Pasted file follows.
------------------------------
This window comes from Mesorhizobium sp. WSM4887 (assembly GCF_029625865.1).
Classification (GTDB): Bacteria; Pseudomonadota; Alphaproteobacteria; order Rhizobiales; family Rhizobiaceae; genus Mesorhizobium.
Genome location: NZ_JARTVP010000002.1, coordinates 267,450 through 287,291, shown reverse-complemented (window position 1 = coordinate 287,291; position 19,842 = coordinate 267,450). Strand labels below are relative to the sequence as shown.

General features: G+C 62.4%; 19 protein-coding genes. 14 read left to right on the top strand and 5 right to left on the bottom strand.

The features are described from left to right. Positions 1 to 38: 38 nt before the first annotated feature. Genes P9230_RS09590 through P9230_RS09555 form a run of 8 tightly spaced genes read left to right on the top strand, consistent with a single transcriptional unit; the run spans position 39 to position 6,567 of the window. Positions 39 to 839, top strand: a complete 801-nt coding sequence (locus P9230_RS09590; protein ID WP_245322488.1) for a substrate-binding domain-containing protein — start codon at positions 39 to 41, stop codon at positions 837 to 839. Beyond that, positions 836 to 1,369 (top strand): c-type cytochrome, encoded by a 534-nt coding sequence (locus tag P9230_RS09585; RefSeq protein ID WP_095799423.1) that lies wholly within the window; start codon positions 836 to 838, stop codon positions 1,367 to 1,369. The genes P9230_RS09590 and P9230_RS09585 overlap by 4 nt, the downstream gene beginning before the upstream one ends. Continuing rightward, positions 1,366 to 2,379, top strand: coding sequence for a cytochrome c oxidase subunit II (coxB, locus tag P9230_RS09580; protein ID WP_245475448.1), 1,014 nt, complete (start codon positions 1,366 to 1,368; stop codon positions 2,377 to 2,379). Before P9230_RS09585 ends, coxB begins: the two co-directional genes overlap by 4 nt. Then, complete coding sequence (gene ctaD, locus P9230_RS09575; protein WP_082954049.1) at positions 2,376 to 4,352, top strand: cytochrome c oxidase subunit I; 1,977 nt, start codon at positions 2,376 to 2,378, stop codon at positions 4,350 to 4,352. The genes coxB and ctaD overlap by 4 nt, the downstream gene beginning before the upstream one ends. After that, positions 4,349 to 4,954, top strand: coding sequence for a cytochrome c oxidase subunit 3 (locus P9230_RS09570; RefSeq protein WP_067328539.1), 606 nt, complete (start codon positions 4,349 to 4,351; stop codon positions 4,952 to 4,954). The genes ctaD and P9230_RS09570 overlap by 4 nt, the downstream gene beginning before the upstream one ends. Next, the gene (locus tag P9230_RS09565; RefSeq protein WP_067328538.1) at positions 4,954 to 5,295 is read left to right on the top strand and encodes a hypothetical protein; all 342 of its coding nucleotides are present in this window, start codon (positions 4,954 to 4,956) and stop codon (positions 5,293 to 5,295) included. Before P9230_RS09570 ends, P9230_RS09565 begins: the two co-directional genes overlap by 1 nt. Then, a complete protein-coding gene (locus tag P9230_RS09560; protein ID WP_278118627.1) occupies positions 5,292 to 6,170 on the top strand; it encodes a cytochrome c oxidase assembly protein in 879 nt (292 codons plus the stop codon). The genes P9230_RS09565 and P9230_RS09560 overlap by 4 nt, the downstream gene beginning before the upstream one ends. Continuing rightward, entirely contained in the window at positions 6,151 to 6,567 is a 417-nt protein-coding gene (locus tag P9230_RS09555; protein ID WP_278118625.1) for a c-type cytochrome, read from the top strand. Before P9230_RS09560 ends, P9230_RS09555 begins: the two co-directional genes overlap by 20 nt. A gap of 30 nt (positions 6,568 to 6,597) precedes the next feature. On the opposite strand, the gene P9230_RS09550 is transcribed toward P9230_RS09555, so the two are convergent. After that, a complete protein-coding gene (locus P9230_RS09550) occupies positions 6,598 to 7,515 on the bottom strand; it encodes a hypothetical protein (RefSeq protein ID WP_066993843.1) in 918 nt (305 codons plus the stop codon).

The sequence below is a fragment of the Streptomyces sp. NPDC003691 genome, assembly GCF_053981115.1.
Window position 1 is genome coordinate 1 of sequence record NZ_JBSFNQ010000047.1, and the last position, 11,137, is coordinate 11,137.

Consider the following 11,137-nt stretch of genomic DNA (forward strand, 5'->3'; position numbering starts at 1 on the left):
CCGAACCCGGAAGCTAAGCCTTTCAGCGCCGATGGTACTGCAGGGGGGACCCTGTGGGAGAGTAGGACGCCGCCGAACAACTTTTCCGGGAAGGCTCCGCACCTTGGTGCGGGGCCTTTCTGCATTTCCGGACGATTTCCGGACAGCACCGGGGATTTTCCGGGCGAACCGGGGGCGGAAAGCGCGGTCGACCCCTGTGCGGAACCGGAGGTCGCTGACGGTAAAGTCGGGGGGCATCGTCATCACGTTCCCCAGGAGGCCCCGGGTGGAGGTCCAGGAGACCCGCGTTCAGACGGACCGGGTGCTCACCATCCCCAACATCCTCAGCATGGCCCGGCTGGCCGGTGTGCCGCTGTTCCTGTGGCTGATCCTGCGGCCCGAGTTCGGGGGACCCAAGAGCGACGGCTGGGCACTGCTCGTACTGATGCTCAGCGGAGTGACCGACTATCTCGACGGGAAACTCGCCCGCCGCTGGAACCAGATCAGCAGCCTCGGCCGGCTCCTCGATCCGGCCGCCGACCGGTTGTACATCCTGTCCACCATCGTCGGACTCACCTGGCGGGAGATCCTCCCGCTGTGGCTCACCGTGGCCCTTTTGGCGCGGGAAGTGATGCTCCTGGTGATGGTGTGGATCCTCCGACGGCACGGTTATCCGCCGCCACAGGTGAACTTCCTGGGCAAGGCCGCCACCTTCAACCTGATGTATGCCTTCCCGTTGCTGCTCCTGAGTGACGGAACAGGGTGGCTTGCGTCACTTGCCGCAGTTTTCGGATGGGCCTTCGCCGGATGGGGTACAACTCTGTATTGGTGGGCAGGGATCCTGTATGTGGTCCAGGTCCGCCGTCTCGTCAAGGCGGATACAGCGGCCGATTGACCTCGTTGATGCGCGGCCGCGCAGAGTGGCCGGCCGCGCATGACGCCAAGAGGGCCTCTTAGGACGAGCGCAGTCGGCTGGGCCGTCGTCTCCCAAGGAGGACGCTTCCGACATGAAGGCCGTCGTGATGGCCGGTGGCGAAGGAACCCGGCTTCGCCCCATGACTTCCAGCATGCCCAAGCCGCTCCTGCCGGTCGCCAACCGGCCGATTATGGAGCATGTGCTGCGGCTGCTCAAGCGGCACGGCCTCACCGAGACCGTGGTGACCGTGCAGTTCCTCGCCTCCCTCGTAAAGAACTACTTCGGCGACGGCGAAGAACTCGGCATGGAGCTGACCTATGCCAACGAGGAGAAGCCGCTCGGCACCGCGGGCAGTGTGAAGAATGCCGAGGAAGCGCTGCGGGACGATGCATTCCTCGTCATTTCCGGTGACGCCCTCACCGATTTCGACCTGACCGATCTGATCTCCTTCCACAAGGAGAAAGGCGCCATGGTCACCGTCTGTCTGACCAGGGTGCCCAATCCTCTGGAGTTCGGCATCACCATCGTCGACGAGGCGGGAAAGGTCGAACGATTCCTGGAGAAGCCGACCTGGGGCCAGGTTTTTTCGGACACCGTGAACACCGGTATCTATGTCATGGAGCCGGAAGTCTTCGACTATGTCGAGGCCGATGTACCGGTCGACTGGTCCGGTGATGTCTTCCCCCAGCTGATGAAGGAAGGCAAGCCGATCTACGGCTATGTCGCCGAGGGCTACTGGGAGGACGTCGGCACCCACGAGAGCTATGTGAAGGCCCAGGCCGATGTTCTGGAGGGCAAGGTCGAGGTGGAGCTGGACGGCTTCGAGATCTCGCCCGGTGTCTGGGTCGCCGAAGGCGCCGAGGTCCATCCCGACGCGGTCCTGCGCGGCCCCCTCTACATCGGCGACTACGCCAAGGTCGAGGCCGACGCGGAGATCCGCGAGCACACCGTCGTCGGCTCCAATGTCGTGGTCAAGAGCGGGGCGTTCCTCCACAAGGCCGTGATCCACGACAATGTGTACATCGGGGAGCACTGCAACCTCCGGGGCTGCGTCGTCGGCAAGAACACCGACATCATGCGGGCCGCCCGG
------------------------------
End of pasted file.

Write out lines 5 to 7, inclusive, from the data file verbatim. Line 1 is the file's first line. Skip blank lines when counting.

The features are described from left to right. Positions 1 to 38: 38 nt before the first annotated feature. Genes P9230_RS09590 through P9230_RS09555 form a run of 8 tightly spaced genes read left to right on the top strand, consistent with a single transcriptional unit; the run spans position 39 to position 6,567 of the window. Positions 39 to 839, top strand: a complete 801-nt coding sequence (locus P9230_RS09590; protein ID WP_245322488.1) for a substrate-binding domain-containing protein — start codon at positions 39 to 41, stop codon at positions 837 to 839. Beyond that, positions 836 to 1,369 (top strand): c-type cytochrome, encoded by a 534-nt coding sequence (locus tag P9230_RS09585; RefSeq protein ID WP_095799423.1) that lies wholly within the window; start codon positions 836 to 838, stop codon positions 1,367 to 1,369. The genes P9230_RS09590 and P9230_RS09585 overlap by 4 nt, the downstream gene beginning before the upstream one ends. Continuing rightward, positions 1,366 to 2,379, top strand: coding sequence for a cytochrome c oxidase subunit II (coxB, locus tag P9230_RS09580; protein ID WP_245475448.1), 1,014 nt, complete (start codon positions 1,366 to 1,368; stop codon positions 2,377 to 2,379). Before P9230_RS09585 ends, coxB begins: the two co-directional genes overlap by 4 nt. Then, complete coding sequence (gene ctaD, locus P9230_RS09575; protein WP_082954049.1) at positions 2,376 to 4,352, top strand: cytochrome c oxidase subunit I; 1,977 nt, start codon at positions 2,376 to 2,378, stop codon at positions 4,350 to 4,352. The genes coxB and ctaD overlap by 4 nt, the downstream gene beginning before the upstream one ends. After that, positions 4,349 to 4,954, top strand: coding sequence for a cytochrome c oxidase subunit 3 (locus P9230_RS09570; RefSeq protein WP_067328539.1), 606 nt, complete (start codon positions 4,349 to 4,351; stop codon positions 4,952 to 4,954). The genes ctaD and P9230_RS09570 overlap by 4 nt, the downstream gene beginning before the upstream one ends. Next, the gene (locus tag P9230_RS09565; RefSeq protein WP_067328538.1) at positions 4,954 to 5,295 is read left to right on the top strand and encodes a hypothetical protein; all 342 of its coding nucleotides are present in this window, start codon (positions 4,954 to 4,956) and stop codon (positions 5,293 to 5,295) included. Before P9230_RS09570 ends, P9230_RS09565 begins: the two co-directional genes overlap by 1 nt. Then, a complete protein-coding gene (locus tag P9230_RS09560; protein ID WP_278118627.1) occupies positions 5,292 to 6,170 on the top strand; it encodes a cytochrome c oxidase assembly protein in 879 nt (292 codons plus the stop codon). The genes P9230_RS09565 and P9230_RS09560 overlap by 4 nt, the downstream gene beginning before the upstream one ends. Continuing rightward, entirely contained in the window at positions 6,151 to 6,567 is a 417-nt protein-coding gene (locus tag P9230_RS09555; protein ID WP_278118625.1) for a c-type cytochrome, read from the top strand. Before P9230_RS09560 ends, P9230_RS09555 begins: the two co-directional genes overlap by 20 nt. A gap of 30 nt (positions 6,568 to 6,597) precedes the next feature. On the opposite strand, the gene P9230_RS09550 is transcribed toward P9230_RS09555, so the two are convergent. After that, a complete protein-coding gene (locus P9230_RS09550) occupies positions 6,598 to 7,515 on the bottom strand; it encodes a hypothetical protein (RefSeq protein ID WP_066993843.1) in 918 nt (305 codons plus the stop codon).

The sequence below is a fragment of the Streptomyces sp. NPDC003691 genome, assembly GCF_053981115.1.
Window position 1 is genome coordinate 1 of sequence record NZ_JBSFNQ010000047.1, and the last position, 11,137, is coordinate 11,137.